Working from home has confronted us with a number of difficulties, such as conflicts between work and parenthood and boundaries between professional and private life.
Everyone tried to find their own solution to adapt to the new situation and the questionnaire reported that in this case, two types of needs emerged:
- tangible, due to the characteristics of the workspace;
- intangible, related to relationships with colleagues and cohabitants.
In this case, interior design can be supportive with products and furniture with professional features and a visual language (shapes, materials and colours) of the domestic world, as well as providing options to isolate oneself from the rest of the house (visually and acoustically) according to various needs.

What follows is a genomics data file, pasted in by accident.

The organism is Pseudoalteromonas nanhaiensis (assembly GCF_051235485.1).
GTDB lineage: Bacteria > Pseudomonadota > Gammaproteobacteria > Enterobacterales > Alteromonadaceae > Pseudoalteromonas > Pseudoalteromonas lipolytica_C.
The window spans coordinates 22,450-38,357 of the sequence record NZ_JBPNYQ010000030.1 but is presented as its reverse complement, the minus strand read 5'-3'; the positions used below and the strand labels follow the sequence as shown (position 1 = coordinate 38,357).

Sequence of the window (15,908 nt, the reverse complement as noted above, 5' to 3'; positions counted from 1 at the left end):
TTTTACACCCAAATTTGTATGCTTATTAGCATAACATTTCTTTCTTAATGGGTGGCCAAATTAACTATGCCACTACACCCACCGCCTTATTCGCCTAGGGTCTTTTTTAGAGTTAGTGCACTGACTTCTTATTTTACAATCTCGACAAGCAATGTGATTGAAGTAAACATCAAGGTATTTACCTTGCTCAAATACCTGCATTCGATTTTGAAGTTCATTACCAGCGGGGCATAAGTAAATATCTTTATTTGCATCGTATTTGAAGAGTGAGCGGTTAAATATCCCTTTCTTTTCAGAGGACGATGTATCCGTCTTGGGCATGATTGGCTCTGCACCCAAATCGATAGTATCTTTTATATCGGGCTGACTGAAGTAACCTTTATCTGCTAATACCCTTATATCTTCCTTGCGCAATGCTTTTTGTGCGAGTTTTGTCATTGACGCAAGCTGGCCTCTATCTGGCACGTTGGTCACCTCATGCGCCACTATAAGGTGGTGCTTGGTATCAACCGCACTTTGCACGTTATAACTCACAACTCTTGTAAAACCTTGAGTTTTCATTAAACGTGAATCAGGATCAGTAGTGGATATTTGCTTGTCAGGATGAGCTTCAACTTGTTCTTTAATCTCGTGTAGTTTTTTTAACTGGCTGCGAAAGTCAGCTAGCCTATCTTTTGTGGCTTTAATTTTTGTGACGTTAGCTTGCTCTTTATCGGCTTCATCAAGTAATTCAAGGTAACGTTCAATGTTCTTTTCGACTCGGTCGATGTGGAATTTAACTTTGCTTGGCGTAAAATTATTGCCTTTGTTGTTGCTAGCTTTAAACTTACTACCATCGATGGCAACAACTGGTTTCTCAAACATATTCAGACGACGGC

Three opportunities to consider are:
- Modular work islands, solutions capable of combining space and furnishings, adapting to different home environments, such as the living room, bedroom, kitchen and even the balcony;
- Design options for dividing spaces, because furniture can have additional functions to separate, combine, isolate or connect different domestic spaces;
- Valuable supports for maintaining contact with colleagues both physically, securely, and virtually, through the integration of smart home systems and immersive experience technology.
Entertainment at home
From hobbies to online social activities, entertainment during lockdown has changed dramatically. Not being able to go to the cinema, to restaurants or to practise sports, we had to organise ourselves differently.
In the new normal, interior design must find a good mix between digital connection and physical interaction.
The surfaces of the home could be the point of contact of an integrated intelligent system, transforming the room into a device for the entertainment experience through walls, floor and furniture.